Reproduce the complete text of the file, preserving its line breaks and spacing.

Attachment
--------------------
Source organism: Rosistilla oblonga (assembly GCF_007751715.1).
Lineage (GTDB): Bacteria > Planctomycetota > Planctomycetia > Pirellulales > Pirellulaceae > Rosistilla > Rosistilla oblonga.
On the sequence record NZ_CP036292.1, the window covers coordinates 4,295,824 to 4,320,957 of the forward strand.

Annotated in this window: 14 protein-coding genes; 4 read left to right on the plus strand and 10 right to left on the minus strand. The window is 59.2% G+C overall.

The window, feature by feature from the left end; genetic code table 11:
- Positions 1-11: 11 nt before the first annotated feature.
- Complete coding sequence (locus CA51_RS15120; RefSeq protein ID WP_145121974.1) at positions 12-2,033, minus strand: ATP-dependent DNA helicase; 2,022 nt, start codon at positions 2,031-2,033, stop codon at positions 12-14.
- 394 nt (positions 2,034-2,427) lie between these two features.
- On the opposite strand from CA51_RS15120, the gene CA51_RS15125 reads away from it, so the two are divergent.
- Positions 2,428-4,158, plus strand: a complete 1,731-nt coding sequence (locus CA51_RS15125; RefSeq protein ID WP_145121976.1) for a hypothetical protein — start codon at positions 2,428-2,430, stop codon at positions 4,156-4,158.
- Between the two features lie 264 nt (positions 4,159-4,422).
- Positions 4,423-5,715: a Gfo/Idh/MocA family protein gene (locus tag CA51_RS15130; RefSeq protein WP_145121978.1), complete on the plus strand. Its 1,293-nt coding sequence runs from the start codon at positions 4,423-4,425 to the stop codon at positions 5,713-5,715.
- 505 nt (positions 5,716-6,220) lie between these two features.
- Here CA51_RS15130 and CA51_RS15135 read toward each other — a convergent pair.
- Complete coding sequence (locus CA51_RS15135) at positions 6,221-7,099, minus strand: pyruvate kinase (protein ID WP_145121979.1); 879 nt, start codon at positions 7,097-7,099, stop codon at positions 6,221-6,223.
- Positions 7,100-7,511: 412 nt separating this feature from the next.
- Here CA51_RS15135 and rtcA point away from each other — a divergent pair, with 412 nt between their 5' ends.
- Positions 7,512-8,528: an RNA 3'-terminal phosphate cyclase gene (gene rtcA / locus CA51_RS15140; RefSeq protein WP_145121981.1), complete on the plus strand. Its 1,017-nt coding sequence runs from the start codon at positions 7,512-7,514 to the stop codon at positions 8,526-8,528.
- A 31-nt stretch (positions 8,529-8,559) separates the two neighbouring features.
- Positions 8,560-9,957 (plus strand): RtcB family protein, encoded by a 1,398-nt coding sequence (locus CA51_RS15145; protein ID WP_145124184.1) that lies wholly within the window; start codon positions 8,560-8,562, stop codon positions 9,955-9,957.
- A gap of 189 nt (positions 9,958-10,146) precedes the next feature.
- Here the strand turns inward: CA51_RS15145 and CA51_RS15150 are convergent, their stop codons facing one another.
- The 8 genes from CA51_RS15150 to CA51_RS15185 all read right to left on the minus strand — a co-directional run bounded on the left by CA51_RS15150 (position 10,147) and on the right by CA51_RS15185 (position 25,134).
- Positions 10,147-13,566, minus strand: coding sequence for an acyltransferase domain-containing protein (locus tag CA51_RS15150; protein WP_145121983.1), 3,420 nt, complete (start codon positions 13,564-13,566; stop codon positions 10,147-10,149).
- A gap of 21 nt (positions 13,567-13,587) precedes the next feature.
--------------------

Source organism: Rosistilla oblonga (assembly GCF_007751715.1).
Lineage (GTDB): Bacteria > Planctomycetota > Planctomycetia > Pirellulales > Pirellulaceae > Rosistilla > Rosistilla oblonga.
On the sequence record NZ_CP036292.1, the window covers coordinates 4,295,824 to 4,320,957 of the forward strand.

Annotated in this window: 14 protein-coding genes; 4 read left to right on the plus strand and 10 right to left on the minus strand. The window is 59.2% G+C overall.

The window, feature by feature from the left end; genetic code table 11:
- Positions 1-11: 11 nt before the first annotated feature.
- Complete coding sequence (locus CA51_RS15120; RefSeq protein ID WP_145121974.1) at positions 12-2,033, minus strand: ATP-dependent DNA helicase; 2,022 nt, start codon at positions 2,031-2,033, stop codon at positions 12-14.
- 394 nt (positions 2,034-2,427) lie between these two features.
- On the opposite strand from CA51_RS15120, the gene CA51_RS15125 reads away from it, so the two are divergent.
- Positions 2,428-4,158, plus strand: a complete 1,731-nt coding sequence (locus CA51_RS15125; RefSeq protein ID WP_145121976.1) for a hypothetical protein — start codon at positions 2,428-2,430, stop codon at positions 4,156-4,158.
- Between the two features lie 264 nt (positions 4,159-4,422).
- Positions 4,423-5,715: a Gfo/Idh/MocA family protein gene (locus tag CA51_RS15130; RefSeq protein WP_145121978.1), complete on the plus strand. Its 1,293-nt coding sequence runs from the start codon at positions 4,423-4,425 to the stop codon at positions 5,713-5,715.
- 505 nt (positions 5,716-6,220) lie between these two features.
- Here CA51_RS15130 and CA51_RS15135 read toward each other — a convergent pair.
- Complete coding sequence (locus CA51_RS15135) at positions 6,221-7,099, minus strand: pyruvate kinase (protein ID WP_145121979.1); 879 nt, start codon at positions 7,097-7,099, stop codon at positions 6,221-6,223.
- Positions 7,100-7,511: 412 nt separating this feature from the next.
- Here CA51_RS15135 and rtcA point away from each other — a divergent pair, with 412 nt between their 5' ends.
- Positions 7,512-8,528: an RNA 3'-terminal phosphate cyclase gene (gene rtcA / locus CA51_RS15140; RefSeq protein WP_145121981.1), complete on the plus strand. Its 1,017-nt coding sequence runs from the start codon at positions 7,512-7,514 to the stop codon at positions 8,526-8,528.
- A 31-nt stretch (positions 8,529-8,559) separates the two neighbouring features.
- Positions 8,560-9,957 (plus strand): RtcB family protein, encoded by a 1,398-nt coding sequence (locus CA51_RS15145; protein ID WP_145124184.1) that lies wholly within the window; start codon positions 8,560-8,562, stop codon positions 9,955-9,957.
- A gap of 189 nt (positions 9,958-10,146) precedes the next feature.
- Here the strand turns inward: CA51_RS15145 and CA51_RS15150 are convergent, their stop codons facing one another.
- The 8 genes from CA51_RS15150 to CA51_RS15185 all read right to left on the minus strand — a co-directional run bounded on the left by CA51_RS15150 (position 10,147) and on the right by CA51_RS15185 (position 25,134).
- Positions 10,147-13,566, minus strand: coding sequence for an acyltransferase domain-containing protein (locus tag CA51_RS15150; protein WP_145121983.1), 3,420 nt, complete (start codon positions 13,564-13,566; stop codon positions 10,147-10,149).
- A gap of 21 nt (positions 13,567-13,587) precedes the next feature.